Memories of War

One day in August 72 years ago, the radio gave all of America wonderful, wonderful news! The war was finally, blessedly OVER! It had gone on for four long years, but now it was ended, and the soldiers and sailors and marines would come HOME! I was fourteen that year and, as usual, was spending the summer on Long Beach Island. Suddenly an impromptu parade started in our town of Ship Bottom, marching south to Beach Haven on the only paved road on the island, and my brother and I ran to join the cars and people and flags and cheering and singing, the celebration of a day we were really still too young to understand completely.

All we really knew were the things that had affected our young lives directly. Our house was on the beach, so the windows on the ocean side were painted black, blocking our lights, so that German submarines could not determine the shoreline. There had been no more night time beach parties with fires, for the same reason. In fact, no civilians were allowed on the beaches at night at all, because there were Coast Guard stations all along the island, and at night armed Guards galloped their horses up and down the beach, accompanied by huge trained dogs, searching for any enemies who might try to swim in from submarines close to the shore.

When we came from the beach back to the house, there was always a bottle of Carbona on the step. We had to take the rag there and clean the crude oil off our feet before we came in the house. Everyone who swam in the ocean had this tar on their feet, because the edge of the water was always covered with it. It had come from tanker ships torpedoed and sunk somewhere off the coast, near or far away. I don’t remember ever thinking about the sailors and merchant marines who had been on those ships, or wondering what their fate had been. We were so innocent, and so protected.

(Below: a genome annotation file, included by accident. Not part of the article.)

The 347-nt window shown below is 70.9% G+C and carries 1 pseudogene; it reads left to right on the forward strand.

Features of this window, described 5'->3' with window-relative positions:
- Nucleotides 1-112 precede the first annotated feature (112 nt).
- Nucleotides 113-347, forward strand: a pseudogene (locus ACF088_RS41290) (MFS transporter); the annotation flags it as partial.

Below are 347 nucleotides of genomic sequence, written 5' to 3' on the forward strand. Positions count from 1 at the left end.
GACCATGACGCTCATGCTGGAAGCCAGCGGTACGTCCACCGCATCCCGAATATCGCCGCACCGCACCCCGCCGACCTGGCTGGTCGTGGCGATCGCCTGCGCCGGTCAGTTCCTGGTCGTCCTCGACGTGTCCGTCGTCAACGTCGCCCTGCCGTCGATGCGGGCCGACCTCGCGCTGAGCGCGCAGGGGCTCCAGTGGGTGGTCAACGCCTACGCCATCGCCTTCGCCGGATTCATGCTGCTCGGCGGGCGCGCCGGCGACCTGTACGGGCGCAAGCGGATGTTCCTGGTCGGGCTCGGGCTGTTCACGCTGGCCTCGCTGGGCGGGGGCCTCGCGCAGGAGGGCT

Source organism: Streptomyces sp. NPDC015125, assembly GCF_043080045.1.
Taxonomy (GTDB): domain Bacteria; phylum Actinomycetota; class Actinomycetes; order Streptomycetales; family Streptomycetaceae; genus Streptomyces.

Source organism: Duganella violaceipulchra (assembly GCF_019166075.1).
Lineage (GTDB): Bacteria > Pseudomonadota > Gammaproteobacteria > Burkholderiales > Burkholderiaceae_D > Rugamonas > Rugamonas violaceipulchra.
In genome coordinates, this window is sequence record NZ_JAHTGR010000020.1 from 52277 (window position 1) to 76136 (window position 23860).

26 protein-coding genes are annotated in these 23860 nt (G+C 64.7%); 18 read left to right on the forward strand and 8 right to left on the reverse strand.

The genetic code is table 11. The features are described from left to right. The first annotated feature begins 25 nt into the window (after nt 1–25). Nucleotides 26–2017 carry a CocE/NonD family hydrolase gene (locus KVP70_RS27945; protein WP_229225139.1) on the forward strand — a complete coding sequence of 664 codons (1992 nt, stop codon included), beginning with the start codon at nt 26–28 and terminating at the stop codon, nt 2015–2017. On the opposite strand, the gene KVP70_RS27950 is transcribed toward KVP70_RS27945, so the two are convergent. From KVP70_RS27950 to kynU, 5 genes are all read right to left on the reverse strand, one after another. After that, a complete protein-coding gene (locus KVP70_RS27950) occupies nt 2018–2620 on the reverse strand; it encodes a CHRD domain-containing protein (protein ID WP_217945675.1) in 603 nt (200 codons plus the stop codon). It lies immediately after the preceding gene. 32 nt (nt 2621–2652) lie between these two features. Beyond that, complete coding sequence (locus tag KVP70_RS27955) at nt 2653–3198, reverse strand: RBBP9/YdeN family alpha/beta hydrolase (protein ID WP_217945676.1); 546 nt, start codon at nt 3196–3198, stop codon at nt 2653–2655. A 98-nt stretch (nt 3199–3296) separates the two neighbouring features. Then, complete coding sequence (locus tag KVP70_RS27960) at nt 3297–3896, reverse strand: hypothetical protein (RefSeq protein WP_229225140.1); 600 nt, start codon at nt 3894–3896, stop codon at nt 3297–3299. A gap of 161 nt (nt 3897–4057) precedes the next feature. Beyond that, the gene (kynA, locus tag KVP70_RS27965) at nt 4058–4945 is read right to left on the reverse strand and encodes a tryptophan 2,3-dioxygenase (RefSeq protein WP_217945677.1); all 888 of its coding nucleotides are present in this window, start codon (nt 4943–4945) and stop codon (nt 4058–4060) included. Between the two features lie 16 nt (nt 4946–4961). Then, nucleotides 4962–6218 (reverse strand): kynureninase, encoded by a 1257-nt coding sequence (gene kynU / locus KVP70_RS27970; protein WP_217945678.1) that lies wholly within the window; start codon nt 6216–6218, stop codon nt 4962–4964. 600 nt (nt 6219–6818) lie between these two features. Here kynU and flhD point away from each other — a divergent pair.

Of course, the adults had coped with other realities. Everything was rationed, and there were books with coupons for everything: gasoline, meat, lumber, things that I never had to think about at all. And I never heard my parents complain about any of it. It was all for the war effort, and everyone was involved. Back in Philadelphia, as in all cities in the nation, there were air raid shelters and air raid drills, with Wardens patrolling their neighborhoods to be sure that all lights were extinguished. And absolutely none of it really affected my day-to-day life at all. Unlike Europe, we never had a real air raid.

I wonder how many, today, are at all affected by the wars we are now fighting against true evil. Behind our self-centered lives, there still are men fighting and willing to die to protect us. Back then there was a draft to turn men into soldiers, but today they are all volunteers…every one of them. Is it any wonder that I burn when someone claims to “hate the military?” How do they think we got here, to be the only true practicing democracy in the world? Who protected their God-given freedoms?

God sent his people out to war many times, and blessed and protected them many times, and is still miraculously protecting Israel today. On this 4th of July in 2017 I wonder how we have reached the place where so many of us here in this land have turned against the God who has so blessed us, and want no mention of God and certainly no mention of the only true Savior, Jesus Christ, in schools or government or anywhere else?

Pray for our country, people of God, and especially for those hearts and minds which are being led astray. Pray for the children who know nothing about God or patriotism. Pray for the Godless, that their hearts would be turned. Pray for our missionaries everywhere, who are introducing Christ to a lost generation.


--Norma Stockton